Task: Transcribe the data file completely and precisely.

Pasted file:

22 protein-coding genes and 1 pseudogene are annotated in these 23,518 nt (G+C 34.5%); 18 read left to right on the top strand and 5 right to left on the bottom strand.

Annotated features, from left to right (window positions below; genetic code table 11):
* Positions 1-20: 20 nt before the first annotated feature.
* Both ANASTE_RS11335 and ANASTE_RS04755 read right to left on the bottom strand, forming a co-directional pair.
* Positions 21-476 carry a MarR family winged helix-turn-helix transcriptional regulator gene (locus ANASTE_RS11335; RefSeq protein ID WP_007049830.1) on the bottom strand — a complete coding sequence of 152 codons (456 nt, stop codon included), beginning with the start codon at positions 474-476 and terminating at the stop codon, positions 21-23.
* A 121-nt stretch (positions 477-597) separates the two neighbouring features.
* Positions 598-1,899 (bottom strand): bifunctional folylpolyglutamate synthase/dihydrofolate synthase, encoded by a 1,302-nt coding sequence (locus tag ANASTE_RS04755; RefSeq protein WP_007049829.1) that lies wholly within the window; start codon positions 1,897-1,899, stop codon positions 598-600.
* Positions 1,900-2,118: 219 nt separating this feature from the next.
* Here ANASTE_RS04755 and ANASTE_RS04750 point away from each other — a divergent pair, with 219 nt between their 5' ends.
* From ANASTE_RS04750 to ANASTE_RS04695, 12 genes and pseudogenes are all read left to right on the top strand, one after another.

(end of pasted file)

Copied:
22 protein-coding genes and 1 pseudogene are annotated in these 23,518 nt (G+C 34.5%); 18 read left to right on the top strand and 5 right to left on the bottom strand.

Annotated features, from left to right (window positions below; genetic code table 11):
* Positions 1-20: 20 nt before the first annotated feature.
* Both ANASTE_RS11335 and ANASTE_RS04755 read right to left on the bottom strand, forming a co-directional pair.
* Positions 21-476 carry a MarR family winged helix-turn-helix transcriptional regulator gene (locus ANASTE_RS11335; RefSeq protein ID WP_007049830.1) on the bottom strand — a complete coding sequence of 152 codons (456 nt, stop codon included), beginning with the start codon at positions 474-476 and terminating at the stop codon, positions 21-23.
* A 121-nt stretch (positions 477-597) separates the two neighbouring features.
* Positions 598-1,899 (bottom strand): bifunctional folylpolyglutamate synthase/dihydrofolate synthase, encoded by a 1,302-nt coding sequence (locus tag ANASTE_RS04755; RefSeq protein WP_007049829.1) that lies wholly within the window; start codon positions 1,897-1,899, stop codon positions 598-600.
* Positions 1,900-2,118: 219 nt separating this feature from the next.
* Here ANASTE_RS04755 and ANASTE_RS04750 point away from each other — a divergent pair, with 219 nt between their 5' ends.
* From ANASTE_RS04750 to ANASTE_RS04695, 12 genes and pseudogenes are all read left to right on the top strand, one after another.